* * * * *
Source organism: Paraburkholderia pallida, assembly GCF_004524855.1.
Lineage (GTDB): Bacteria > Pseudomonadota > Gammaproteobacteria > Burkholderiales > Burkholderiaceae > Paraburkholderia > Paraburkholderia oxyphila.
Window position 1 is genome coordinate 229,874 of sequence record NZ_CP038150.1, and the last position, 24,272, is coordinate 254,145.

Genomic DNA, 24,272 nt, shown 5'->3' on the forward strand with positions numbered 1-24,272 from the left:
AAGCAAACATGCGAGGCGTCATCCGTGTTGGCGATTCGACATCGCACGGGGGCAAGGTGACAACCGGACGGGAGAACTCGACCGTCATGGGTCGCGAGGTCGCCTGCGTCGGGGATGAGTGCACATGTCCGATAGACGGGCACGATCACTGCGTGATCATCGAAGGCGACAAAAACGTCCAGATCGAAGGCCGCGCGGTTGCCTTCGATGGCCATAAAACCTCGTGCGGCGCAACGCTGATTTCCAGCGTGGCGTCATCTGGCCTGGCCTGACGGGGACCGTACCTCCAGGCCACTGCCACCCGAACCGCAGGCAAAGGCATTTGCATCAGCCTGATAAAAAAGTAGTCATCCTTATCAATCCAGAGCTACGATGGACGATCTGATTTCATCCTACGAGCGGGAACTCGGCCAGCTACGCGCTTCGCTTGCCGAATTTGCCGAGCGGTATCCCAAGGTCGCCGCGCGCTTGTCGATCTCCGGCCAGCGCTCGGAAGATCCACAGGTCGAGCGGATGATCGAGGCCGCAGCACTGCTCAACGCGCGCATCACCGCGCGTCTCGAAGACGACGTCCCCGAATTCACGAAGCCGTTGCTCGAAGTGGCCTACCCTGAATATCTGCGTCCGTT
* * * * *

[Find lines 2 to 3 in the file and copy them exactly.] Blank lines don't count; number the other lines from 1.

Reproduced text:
Lineage (GTDB): Bacteria > Pseudomonadota > Gammaproteobacteria > Burkholderiales > Burkholderiaceae > Paraburkholderia > Paraburkholderia oxyphila.
Window position 1 is genome coordinate 229,874 of sequence record NZ_CP038150.1, and the last position, 24,272, is coordinate 254,145.